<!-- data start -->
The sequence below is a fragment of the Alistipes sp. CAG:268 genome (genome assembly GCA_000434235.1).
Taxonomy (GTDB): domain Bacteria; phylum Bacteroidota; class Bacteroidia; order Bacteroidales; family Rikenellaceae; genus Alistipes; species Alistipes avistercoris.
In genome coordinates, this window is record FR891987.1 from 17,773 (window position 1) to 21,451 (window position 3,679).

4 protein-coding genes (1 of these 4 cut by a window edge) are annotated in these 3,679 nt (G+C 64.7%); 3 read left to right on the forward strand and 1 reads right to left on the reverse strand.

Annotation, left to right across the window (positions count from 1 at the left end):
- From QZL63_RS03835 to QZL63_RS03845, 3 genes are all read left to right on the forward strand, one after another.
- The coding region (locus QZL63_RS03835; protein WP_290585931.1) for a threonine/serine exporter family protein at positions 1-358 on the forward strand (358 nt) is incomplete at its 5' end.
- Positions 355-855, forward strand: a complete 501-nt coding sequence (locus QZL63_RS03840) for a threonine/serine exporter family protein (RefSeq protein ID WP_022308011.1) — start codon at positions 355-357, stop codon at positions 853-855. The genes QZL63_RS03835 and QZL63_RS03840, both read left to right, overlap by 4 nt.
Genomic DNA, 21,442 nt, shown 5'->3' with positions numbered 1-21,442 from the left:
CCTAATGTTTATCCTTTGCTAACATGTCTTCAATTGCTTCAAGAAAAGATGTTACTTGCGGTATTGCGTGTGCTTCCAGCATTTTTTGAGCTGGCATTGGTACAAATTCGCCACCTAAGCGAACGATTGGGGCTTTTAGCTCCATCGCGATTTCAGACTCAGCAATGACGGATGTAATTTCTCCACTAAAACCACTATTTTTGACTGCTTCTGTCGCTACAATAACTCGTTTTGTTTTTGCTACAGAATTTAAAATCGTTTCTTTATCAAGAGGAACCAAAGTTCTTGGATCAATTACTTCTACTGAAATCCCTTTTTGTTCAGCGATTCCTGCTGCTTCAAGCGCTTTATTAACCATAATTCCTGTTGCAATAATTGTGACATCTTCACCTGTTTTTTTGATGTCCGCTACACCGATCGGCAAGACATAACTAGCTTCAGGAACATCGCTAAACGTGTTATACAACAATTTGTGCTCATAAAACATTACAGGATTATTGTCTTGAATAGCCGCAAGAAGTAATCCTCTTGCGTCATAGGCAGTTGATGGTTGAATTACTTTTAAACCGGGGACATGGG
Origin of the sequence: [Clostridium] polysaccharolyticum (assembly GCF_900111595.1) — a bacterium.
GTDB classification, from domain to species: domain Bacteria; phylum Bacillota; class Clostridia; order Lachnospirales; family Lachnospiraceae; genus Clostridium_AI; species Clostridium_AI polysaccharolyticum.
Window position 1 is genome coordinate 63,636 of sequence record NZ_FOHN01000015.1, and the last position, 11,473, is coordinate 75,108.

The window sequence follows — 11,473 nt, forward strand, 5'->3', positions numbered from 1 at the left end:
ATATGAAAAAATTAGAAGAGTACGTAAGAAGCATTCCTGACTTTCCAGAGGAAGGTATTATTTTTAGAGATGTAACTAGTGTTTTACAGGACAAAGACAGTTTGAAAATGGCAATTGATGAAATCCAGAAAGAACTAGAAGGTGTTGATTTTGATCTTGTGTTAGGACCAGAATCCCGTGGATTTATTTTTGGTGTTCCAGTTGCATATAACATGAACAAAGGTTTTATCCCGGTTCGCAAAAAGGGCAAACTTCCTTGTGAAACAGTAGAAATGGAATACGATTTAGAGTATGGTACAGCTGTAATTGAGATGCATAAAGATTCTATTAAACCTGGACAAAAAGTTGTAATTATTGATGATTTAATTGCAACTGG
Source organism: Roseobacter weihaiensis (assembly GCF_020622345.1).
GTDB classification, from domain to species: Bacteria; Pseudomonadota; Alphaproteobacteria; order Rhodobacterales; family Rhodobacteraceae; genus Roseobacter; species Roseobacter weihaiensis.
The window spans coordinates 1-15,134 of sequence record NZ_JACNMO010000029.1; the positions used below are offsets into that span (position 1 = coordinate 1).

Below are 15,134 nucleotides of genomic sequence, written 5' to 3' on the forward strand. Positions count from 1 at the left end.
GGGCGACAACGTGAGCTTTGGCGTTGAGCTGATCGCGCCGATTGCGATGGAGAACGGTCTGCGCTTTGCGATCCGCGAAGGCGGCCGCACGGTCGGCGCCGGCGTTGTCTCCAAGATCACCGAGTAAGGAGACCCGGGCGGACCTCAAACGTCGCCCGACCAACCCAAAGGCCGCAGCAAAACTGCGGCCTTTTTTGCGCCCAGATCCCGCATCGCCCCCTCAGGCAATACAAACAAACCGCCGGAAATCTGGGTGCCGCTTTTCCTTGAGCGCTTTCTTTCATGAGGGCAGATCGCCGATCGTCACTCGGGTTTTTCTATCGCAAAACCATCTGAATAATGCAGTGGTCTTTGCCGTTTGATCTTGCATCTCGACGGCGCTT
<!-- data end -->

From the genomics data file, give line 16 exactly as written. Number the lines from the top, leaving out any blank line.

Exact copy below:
Source organism: Roseobacter weihaiensis (assembly GCF_020622345.1).